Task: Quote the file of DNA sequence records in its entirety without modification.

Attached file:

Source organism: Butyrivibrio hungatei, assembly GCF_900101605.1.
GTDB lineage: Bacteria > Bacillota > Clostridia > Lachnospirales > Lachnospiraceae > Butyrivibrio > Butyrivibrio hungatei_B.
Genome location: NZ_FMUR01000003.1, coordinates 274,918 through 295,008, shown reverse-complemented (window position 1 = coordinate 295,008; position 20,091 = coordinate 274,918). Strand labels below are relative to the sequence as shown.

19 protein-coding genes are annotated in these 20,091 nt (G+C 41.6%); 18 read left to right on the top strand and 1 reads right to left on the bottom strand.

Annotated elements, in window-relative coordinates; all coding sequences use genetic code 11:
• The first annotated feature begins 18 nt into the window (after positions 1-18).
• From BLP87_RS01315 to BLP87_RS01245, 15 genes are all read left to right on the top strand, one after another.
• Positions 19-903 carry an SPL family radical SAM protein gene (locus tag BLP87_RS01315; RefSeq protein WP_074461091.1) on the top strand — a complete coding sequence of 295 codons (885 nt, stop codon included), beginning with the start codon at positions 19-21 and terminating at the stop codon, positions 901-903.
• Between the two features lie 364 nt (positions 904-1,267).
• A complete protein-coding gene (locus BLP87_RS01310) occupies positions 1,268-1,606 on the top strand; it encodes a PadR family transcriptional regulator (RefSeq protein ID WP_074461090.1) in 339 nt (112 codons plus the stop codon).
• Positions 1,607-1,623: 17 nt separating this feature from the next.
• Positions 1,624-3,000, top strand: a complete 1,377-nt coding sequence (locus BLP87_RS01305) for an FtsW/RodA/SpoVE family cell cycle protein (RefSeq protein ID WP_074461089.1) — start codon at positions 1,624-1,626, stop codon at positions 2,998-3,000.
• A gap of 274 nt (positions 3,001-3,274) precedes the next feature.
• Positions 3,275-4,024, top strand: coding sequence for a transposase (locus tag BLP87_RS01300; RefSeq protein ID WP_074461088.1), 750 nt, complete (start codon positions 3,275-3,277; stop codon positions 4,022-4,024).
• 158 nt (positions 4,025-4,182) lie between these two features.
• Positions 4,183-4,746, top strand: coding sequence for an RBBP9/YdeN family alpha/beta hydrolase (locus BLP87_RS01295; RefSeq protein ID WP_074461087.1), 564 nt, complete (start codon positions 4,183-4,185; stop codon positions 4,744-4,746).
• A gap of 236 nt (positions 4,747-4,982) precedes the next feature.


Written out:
Source organism: Butyrivibrio hungatei, assembly GCF_900101605.1.
GTDB lineage: Bacteria > Bacillota > Clostridia > Lachnospirales > Lachnospiraceae > Butyrivibrio > Butyrivibrio hungatei_B.
Genome location: NZ_FMUR01000003.1, coordinates 274,918 through 295,008, shown reverse-complemented (window position 1 = coordinate 295,008; position 20,091 = coordinate 274,918). Strand labels below are relative to the sequence as shown.

19 protein-coding genes are annotated in these 20,091 nt (G+C 41.6%); 18 read left to right on the top strand and 1 reads right to left on the bottom strand.

Annotated elements, in window-relative coordinates; all coding sequences use genetic code 11:
• The first annotated feature begins 18 nt into the window (after positions 1-18).
• From BLP87_RS01315 to BLP87_RS01245, 15 genes are all read left to right on the top strand, one after another.
• Positions 19-903 carry an SPL family radical SAM protein gene (locus tag BLP87_RS01315; RefSeq protein WP_074461091.1) on the top strand — a complete coding sequence of 295 codons (885 nt, stop codon included), beginning with the start codon at positions 19-21 and terminating at the stop codon, positions 901-903.
• Between the two features lie 364 nt (positions 904-1,267).
• A complete protein-coding gene (locus BLP87_RS01310) occupies positions 1,268-1,606 on the top strand; it encodes a PadR family transcriptional regulator (RefSeq protein ID WP_074461090.1) in 339 nt (112 codons plus the stop codon).
• Positions 1,607-1,623: 17 nt separating this feature from the next.
• Positions 1,624-3,000, top strand: a complete 1,377-nt coding sequence (locus BLP87_RS01305) for an FtsW/RodA/SpoVE family cell cycle protein (RefSeq protein ID WP_074461089.1) — start codon at positions 1,624-1,626, stop codon at positions 2,998-3,000.
• A gap of 274 nt (positions 3,001-3,274) precedes the next feature.
• Positions 3,275-4,024, top strand: coding sequence for a transposase (locus tag BLP87_RS01300; RefSeq protein ID WP_074461088.1), 750 nt, complete (start codon positions 3,275-3,277; stop codon positions 4,022-4,024).
• 158 nt (positions 4,025-4,182) lie between these two features.
• Positions 4,183-4,746, top strand: coding sequence for an RBBP9/YdeN family alpha/beta hydrolase (locus BLP87_RS01295; RefSeq protein ID WP_074461087.1), 564 nt, complete (start codon positions 4,183-4,185; stop codon positions 4,744-4,746).
• A gap of 236 nt (positions 4,747-4,982) precedes the next feature.